Engineering microalgae for water phosphorus recovery to close the phosphorus cycle

Plant Biotechnol J. 2023 Mar 15. doi: 10.1111/pbi.14040. Online ahead of print.


As a finite and non-renewable resource, phosphorus (P) is essential to all life and crucial for crop growth and food production. The boosted agricultural use and associated loss of P to the aquatic environment are increasing environmental pollution, harming ecosystems, and threatening future global food security. Thus, recovering and reusing P from water bodies is urgently needed to close the P cycle. As a natural, eco-friendly, and sustainable reclamation strategy, microalgae-based biological P recovery is considered a promising solution. However, the low P-accumulation capacity and P-removal efficiency of algal bioreactors restrict its application. Herein, it is demonstrated that manipulating genes involved in cellular P accumulation and signalling could triple the Chlamydomonas P-storage capacity to ~7% of dry biomass, which is the highest P concentration in plants to date. Furthermore, the engineered algae could recover P from wastewater almost three times faster than the unengineered one, which could be directly used as a P fertilizer. Thus, engineering genes involved in cellular P accumulation and signalling in microalgae could be a promising strategy to enhance P uptake and accumulation, which have the potential to accelerate the application of algae for P recovery from the water body and closing the P cycle.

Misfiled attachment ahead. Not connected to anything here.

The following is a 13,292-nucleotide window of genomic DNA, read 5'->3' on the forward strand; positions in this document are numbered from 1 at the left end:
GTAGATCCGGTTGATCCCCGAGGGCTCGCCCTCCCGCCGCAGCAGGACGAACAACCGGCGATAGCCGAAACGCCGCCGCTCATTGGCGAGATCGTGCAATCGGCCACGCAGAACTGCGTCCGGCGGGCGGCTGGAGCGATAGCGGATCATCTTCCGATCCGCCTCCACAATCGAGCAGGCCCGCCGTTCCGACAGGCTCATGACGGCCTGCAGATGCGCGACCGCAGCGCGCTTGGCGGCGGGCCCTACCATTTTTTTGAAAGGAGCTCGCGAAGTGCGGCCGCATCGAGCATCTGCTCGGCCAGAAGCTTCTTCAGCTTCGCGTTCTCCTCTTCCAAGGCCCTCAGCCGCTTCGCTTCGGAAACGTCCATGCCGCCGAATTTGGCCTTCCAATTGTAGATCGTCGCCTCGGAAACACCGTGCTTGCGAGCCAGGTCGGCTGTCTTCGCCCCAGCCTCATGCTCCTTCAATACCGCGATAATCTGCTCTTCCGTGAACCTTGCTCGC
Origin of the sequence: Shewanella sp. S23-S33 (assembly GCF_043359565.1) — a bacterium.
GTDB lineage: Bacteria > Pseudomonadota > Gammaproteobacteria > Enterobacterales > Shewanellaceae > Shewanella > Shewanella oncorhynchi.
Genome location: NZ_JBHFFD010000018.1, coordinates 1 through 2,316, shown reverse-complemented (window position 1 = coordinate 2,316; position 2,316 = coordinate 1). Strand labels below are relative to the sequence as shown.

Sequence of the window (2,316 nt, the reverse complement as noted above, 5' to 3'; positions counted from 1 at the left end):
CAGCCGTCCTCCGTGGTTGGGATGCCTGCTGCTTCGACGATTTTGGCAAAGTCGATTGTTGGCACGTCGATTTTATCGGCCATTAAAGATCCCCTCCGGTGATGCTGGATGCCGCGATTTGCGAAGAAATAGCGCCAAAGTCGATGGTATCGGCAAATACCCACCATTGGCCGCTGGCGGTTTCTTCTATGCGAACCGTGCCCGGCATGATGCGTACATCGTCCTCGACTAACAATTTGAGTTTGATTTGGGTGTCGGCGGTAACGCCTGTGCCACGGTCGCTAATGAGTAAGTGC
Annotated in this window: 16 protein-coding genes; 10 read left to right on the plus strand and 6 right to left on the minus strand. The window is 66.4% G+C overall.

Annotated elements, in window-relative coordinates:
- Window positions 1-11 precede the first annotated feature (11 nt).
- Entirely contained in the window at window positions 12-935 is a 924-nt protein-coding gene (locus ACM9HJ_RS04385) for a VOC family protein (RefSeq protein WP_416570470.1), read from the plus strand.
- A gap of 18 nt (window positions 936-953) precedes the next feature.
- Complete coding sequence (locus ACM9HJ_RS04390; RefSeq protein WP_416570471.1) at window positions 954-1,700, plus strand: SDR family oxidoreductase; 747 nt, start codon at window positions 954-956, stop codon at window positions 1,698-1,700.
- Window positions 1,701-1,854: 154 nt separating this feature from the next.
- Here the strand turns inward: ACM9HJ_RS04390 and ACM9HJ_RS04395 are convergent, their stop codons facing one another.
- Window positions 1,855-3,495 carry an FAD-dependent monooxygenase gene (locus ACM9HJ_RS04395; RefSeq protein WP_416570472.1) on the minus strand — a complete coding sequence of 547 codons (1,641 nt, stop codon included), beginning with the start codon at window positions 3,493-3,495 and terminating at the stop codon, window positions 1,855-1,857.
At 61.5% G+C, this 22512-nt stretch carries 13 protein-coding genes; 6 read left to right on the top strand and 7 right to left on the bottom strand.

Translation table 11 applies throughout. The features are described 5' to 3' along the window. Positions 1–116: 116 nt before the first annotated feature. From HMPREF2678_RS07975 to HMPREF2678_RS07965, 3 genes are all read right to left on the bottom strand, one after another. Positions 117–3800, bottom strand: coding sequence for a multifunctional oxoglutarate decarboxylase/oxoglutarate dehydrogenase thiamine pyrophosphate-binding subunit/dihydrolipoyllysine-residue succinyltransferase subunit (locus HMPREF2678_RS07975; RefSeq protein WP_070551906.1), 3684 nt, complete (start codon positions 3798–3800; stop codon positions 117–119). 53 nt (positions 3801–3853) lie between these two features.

PMID:36920783 | DOI:10.1111/pbi.14040


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